Skilling Open Semifinals: Carlsen, So Start With Wins
GM Magnus Carlsen won a tough first match vs. GM Ian Nepomniachtchi on the first day of the Skilling Open’s semifinals. GM Wesley So started with a win against GM Hikaru Nakamura. The semifinals continue on Saturday.
Carlsen vs. Nepomniachtchi
According to Carlsen, day one of the semifinals was quite similar to the first day of his match with GM Anish Giri in the sense that he was “mainly struggling.” He ended up winning the match thanks to the very first game, where his opponent basically gifted him the win.
“Funny enough, I think we checked this line together in 2014,” said Nepomniachtchi about this Grunfeld game—a line that also appeared in the Anand-Carlsen world championship match that year.
“At some point, I returned the favor from the group stage when Magnus mixed up the square for his queen,” said Nepomniachtchi. He couldn’t really explain why he placed his queen on b8 instead of c7, but the difference was crucial:
“It doesn’t really matter because after that I had two very good chances, to [put] it mildly,” said Nepo. “I think it’s about making some very good decisions at the very end of the game. I think Lasker said the most difficult thing in chess is to win a winning position, so that’s something I surely need to master before tomorrow’s match.”
The Russian player was mostly referring to game three, another Grunfeld, where he got a promising position out of the opening. “I really messed that pretty bad early on,” Carlsen admitted.
The world champion did not mouse slip against Nepomniachtchi but did extend his repertoire of internet problems. This time, in the opening phase, his whole browser closed during the game at one point. For a short while, he couldn’t log back in.
Perhaps affected by this, Carlsen was basically lost by the time the queens were traded. The endgame, especially beginning at move 37 with two extra pawns for Nepomniachtchi, should have been a technical win for Black.
“I think we both played far below our level. Magnus during, let’s say, the whole game, but then he was good in the defensive part, while I managed to compensate this with awful conversion,” said Nepomniachtchi.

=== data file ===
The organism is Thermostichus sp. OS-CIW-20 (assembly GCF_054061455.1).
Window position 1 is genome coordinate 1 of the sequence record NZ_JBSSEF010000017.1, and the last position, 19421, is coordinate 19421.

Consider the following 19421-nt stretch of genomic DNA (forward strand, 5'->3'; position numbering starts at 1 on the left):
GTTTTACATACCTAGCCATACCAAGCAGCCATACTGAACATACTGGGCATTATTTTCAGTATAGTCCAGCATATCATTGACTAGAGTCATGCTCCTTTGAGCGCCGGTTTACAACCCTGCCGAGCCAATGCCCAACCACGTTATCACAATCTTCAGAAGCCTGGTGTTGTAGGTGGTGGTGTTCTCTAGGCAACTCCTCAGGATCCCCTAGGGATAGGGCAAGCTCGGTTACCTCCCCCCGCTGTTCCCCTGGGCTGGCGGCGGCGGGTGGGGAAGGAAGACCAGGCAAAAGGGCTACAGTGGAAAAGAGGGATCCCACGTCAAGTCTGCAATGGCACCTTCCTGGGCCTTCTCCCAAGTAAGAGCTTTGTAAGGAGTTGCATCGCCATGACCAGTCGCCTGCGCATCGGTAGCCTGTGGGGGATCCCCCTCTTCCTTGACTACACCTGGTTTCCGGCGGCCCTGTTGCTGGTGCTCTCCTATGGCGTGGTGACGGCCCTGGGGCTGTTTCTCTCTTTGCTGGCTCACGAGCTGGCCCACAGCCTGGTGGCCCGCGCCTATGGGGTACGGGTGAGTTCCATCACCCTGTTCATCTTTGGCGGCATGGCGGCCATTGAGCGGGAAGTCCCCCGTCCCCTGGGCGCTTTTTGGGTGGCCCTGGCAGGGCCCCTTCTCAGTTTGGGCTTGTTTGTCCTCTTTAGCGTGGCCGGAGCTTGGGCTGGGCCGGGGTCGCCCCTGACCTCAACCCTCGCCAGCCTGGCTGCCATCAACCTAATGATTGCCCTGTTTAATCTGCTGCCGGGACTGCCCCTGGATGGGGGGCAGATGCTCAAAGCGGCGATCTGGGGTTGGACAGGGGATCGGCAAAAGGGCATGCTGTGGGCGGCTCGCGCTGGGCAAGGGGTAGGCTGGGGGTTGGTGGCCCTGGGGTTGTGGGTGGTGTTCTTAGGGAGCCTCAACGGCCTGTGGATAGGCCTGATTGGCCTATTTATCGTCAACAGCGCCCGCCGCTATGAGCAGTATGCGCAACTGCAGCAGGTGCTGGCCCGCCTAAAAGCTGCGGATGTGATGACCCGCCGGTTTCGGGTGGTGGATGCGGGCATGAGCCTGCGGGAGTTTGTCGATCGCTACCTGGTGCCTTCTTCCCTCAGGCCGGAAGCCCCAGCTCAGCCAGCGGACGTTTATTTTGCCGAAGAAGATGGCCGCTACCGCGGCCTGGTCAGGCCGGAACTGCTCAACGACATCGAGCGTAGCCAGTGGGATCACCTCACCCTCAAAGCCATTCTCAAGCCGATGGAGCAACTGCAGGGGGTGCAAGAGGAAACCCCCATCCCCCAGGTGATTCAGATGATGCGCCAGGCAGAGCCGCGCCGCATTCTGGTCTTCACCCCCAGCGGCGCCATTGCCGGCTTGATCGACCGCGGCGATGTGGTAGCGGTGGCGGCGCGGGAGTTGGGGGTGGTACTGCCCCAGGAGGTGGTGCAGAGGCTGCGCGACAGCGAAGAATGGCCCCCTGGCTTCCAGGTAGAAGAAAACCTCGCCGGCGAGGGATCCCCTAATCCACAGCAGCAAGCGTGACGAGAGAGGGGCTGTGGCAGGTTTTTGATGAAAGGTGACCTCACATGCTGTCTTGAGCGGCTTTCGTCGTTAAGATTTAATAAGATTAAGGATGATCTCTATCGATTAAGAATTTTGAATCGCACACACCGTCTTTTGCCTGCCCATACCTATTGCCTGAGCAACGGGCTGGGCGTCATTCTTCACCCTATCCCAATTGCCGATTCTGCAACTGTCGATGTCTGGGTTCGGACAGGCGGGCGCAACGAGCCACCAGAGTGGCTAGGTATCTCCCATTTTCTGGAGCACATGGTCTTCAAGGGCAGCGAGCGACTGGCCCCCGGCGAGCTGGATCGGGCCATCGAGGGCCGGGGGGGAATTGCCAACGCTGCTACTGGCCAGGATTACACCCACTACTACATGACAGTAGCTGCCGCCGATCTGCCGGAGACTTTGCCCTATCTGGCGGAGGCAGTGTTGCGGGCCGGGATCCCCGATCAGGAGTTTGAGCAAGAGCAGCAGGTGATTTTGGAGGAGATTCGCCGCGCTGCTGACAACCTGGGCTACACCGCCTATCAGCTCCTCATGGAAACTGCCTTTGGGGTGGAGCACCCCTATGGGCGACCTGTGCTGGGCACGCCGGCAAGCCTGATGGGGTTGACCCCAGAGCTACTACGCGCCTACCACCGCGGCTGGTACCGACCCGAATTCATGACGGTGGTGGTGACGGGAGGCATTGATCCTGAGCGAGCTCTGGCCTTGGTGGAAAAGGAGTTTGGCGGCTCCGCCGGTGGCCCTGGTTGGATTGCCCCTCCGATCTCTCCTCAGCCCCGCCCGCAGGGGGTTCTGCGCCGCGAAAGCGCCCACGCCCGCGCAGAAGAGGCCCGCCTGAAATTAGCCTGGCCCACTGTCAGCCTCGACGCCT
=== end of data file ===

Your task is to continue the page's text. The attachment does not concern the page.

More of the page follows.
Carlsen said he needs to do some preparation for day two: “I guess I’ll try to prepare better in the openings. Especially in the third game, I didn’t get what I want, so I’ll have to cook up something new there.”
The dominating sense was relief: “Overall, I’m pretty happy to have survived. I feel like in these matches if you can survive your worst day, you’ll probably be fine overall.”
Nakamura vs. So
The other match also saw three draws and one decisive game, but it all happened much calmer. So won the second game with the white pieces and was very solid in the other three.
So said his opponent “messed up in the opening with 16…c5” when White got better control of the center.
“Wesley played a very principled approach which I hadn’t looked at, and I got a pretty bad position right away,” said Nakamura.
So could repeat moves at several moments, but he decided to go for the win.
“In the match format, someone has to win; someone has to push through against making all draws,” he said. “At the same time, I thought my position had no risk at that stage. When you give me attacking chances, I feel like I just have to go for it.”
Visually, it seemed Nakamura had some chances in game four—a must-win game in which he went for the Dutch Defense.
“I thought the final game was very close to winning for me, but unfortunately it was by one move. I can’t checkmate him on the h-file, so it was a little bit unfortunate,” he said. The computer sees no problems for White.
So: “I feel like it’s simply not Hikaru’s day. I feel very good today, I feel like I played better than the last two days. At the same time, I think Hikaru played sub-par today. I’m sure he’ll play two times harder.”
The chess24 Champions Chess Tour Skilling Open runs November 22-30. The preliminary phase was a 16-player rapid round-robin (15 + 10). The top eight players have advanced to a six-day knockout that will consist of two days of four-game rapid matches, which may advance to blitz (5 + 3) and armageddon (White has five minutes, Black four with no increment) tiebreaks only if the knockout match is tied after the second day. The prize fund is $100,000 with $30,000 for first place.